Wisconsin’s rich and vibrant network of Native American communities are committed to promoting the ecological sustainability of Wisconsin’s natural landscapes. To support that goal by developing the next generation of scientists and managers, their leaders participate in an internship program administered by the Wisconsin Tribal Conservation Advisory Council (WTCAC). This is a shining example of how individual Tribes can partner with USDA agencies to provide summer training and mentoring opportunities to Native American students. The first Tribal Conservation Advisory Council in the nation developed under the authority of the 1995 Farm Bill, WTCAC offers an internship program pairing eligible college students with a participating USDA agency mentor. Wildlife Services in Wisconsin (WS) has hosted four tribal interns since 2011. The program exposes interns to all aspects of the agency, both administrative and field work. The intern also must develop a special research project, which requires networking with a Wisconsin Tribe and presenting the results to the WTCAC Board of Directors.
In 2015 Ashley Archer, a Michigan State University (MSU) wildlife major and enrolled member of the Sault Ste. Marie Tribe of Chippewa Indians, working out of the WS Rhinelander District in north-central Wisconsin, participated in a wide variety of activities. On the service side, she frequently spent time with wildlife specialists in the field, learning about the tools, methods and strategies WS uses to address human-wildlife conflicts, including work with deer, Canada geese, bear and beaver. She also helped implement non-lethal wolf depredation management tools, primarily fladry. She spent time with a former WS/WTCAC intern on a wild rice research project and with a U.S. Forest Service Tribal intern, funded by a TWS grant. She also was exposed to complex public policy related issues by attending state and Tribal meetings, including the Voigt Inter-Tribal Task Force, which develops and recommends policy related to natural resource management on ceded territory for member Chippewa Tribes; a public hearing on the state’s new beaver management plan; and a wild rice management committee meeting. The internship demonstrates the important government-to-government relationship between Tribes and federal agencies.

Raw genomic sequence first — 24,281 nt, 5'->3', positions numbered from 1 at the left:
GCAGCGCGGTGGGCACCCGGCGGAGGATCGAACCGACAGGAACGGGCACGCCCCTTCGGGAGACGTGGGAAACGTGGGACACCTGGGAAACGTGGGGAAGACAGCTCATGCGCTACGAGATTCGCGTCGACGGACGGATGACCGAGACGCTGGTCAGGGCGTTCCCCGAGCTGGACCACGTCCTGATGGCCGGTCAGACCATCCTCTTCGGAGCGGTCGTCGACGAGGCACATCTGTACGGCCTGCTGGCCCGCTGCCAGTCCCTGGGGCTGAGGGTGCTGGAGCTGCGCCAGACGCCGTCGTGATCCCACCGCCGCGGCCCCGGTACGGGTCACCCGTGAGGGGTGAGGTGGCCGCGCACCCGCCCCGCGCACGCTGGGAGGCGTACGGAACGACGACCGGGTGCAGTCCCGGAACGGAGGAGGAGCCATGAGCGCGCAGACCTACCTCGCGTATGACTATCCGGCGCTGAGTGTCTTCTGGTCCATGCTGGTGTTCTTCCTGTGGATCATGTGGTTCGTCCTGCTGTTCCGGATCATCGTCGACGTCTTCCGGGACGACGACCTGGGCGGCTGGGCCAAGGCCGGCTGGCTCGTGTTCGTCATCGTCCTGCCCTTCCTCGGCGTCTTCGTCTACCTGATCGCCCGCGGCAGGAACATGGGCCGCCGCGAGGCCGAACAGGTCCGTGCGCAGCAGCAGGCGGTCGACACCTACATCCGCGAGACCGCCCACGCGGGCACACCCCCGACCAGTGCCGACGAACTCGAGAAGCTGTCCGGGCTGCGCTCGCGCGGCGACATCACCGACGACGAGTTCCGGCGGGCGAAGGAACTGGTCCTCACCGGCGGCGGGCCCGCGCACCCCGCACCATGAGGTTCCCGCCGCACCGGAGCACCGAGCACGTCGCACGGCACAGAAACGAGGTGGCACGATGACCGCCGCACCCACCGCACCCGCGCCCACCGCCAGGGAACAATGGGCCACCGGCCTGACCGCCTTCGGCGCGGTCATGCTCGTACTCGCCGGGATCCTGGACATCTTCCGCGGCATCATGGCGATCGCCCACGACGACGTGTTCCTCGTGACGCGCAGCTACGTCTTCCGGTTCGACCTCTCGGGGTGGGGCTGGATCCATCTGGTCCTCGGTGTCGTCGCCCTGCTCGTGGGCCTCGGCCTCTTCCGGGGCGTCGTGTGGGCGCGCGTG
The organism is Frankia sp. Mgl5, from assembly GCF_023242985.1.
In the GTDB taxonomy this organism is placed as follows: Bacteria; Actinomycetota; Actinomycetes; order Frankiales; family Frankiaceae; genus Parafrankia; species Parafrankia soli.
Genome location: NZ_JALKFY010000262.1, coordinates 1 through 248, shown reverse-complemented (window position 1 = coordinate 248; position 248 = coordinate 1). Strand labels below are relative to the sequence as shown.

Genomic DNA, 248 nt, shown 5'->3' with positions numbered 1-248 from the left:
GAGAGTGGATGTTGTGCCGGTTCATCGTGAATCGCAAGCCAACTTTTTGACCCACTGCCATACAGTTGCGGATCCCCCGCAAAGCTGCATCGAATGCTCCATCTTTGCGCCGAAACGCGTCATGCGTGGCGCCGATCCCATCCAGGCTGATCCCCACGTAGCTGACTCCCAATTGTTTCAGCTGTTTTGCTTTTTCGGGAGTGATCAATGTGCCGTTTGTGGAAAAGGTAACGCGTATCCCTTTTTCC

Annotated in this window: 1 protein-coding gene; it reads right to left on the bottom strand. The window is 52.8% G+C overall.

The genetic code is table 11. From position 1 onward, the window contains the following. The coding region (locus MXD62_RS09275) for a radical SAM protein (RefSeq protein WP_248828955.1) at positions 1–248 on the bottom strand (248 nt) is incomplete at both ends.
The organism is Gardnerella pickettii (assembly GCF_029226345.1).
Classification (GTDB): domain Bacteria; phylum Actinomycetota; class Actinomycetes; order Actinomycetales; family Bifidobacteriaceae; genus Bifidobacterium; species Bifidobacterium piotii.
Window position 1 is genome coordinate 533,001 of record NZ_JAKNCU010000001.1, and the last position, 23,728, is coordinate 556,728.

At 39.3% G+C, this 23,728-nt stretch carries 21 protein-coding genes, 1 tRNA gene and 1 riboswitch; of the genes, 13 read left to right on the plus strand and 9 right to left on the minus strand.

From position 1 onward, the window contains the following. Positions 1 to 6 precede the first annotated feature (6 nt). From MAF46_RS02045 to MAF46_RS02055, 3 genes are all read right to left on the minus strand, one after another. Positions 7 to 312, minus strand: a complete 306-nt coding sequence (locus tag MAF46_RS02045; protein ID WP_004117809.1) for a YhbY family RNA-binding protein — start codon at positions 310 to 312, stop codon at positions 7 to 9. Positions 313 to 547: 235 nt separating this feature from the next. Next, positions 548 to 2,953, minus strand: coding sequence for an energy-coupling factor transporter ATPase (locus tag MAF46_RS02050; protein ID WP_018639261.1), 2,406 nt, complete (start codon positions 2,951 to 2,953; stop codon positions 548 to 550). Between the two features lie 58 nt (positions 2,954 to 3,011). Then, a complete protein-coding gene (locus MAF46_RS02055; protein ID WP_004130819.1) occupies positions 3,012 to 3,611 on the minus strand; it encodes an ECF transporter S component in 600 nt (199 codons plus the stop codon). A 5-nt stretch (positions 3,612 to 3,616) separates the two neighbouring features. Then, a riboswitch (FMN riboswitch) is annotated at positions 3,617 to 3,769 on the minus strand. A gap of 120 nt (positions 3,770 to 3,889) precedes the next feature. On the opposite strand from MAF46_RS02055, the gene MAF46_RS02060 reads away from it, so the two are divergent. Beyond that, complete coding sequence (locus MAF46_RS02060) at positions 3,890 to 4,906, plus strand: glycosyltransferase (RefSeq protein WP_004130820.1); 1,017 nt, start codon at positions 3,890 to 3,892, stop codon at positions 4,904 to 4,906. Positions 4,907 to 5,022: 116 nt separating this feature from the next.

The internship is a two-way street, however, so WS staff learned about Ashley’s tribe and her perspective on natural resources management, which enables WS to understand and respect Tribal perspectives and culture at a personal level. While attending a joint Great Lakes Indian Fish and Wildlife Commission (GLIFWC) – Wisconsin Department of Natural Resources (WDNR) wild rice committee meeting, Ashley recognized the need for an evaluation of the comparative rice abundance between lakes managed or unmanaged for beaver, which became her special internship project and complemented a significant portion of her WS field work. Although working with a small sample size of three-paired lakes, she found that managed lakes have a higher abundance of wild rice than unmanaged lakes.
Wherever Ashley pursues a career following graduation, WS believes she will do so with the skills, insight, and understanding gained during her summer WTCAC internship.
Robert Willging, a member of The Wildlife Society – Wisconsin Chapter, has supervised all four WTCAC interns for Wildlife Services-Wisconsin.
Wildlife Services is a Strategic Partner of TWS.